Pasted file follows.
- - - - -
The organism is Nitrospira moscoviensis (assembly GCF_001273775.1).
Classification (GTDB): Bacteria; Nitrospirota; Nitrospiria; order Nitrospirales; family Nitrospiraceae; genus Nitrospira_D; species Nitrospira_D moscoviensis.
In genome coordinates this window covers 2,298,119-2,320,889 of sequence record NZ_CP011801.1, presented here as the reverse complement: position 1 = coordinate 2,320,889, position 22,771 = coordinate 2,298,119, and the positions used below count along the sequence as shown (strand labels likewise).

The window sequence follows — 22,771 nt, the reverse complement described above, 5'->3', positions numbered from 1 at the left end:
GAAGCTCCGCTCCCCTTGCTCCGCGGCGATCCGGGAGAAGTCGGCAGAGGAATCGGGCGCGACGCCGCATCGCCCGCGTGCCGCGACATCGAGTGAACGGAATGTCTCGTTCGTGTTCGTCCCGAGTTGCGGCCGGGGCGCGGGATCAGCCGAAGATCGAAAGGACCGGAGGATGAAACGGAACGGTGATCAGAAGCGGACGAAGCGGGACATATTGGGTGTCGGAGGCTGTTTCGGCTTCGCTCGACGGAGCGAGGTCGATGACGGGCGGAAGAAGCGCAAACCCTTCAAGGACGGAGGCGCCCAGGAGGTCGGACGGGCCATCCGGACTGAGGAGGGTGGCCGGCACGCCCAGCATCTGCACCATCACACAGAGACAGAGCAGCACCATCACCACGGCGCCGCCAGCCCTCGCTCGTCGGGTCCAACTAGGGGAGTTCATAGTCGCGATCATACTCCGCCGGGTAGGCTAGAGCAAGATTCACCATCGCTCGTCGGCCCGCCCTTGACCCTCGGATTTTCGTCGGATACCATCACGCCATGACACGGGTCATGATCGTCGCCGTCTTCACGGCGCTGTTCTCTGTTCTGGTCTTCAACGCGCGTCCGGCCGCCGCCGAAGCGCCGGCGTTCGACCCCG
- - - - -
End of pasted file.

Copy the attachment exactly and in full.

The organism is Nitrospira moscoviensis (assembly GCF_001273775.1).
Classification (GTDB): Bacteria; Nitrospirota; Nitrospiria; order Nitrospirales; family Nitrospiraceae; genus Nitrospira_D; species Nitrospira_D moscoviensis.
In genome coordinates this window covers 2,298,119-2,320,889 of sequence record NZ_CP011801.1, presented here as the reverse complement: position 1 = coordinate 2,320,889, position 22,771 = coordinate 2,298,119, and the positions used below count along the sequence as shown (strand labels likewise).

The window sequence follows — 22,771 nt, the reverse complement described above, 5'->3', positions numbered from 1 at the left end:
GAAGCTCCGCTCCCCTTGCTCCGCGGCGATCCGGGAGAAGTCGGCAGAGGAATCGGGCGCGACGCCGCATCGCCCGCGTGCCGCGACATCGAGTGAACGGAATGTCTCGTTCGTGTTCGTCCCGAGTTGCGGCCGGGGCGCGGGATCAGCCGAAGATCGAAAGGACCGGAGGATGAAACGGAACGGTGATCAGAAGCGGACGAAGCGGGACATATTGGGTGTCGGAGGCTGTTTCGGCTTCGCTCGACGGAGCGAGGTCGATGACGGGCGGAAGAAGCGCAAACCCTTCAAGGACGGAGGCGCCCAGGAGGTCGGACGGGCCATCCGGACTGAGGAGGGTGGCCGGCACGCCCAGCATCTGCACCATCACACAGAGACAGAGCAGCACCATCACCACGGCGCCGCCAGCCCTCGCTCGTCGGGTCCAACTAGGGGAGTTCATAGTCGCGATCATACTCCGCCGGGTAGGCTAGAGCAAGATTCACCATCGCTCGTCGGCCCGCCCTTGACCCTCGGATTTTCGTCGGATACCATCACGCCATGACACGGGTCATGATCGTCGCCGTCTTCACGGCGCTGTTCTCTGTTCTGGTCTTCAACGCGCGTCCGGCCGCCGCCGAAGCGCCGGCGTTCGACCCCG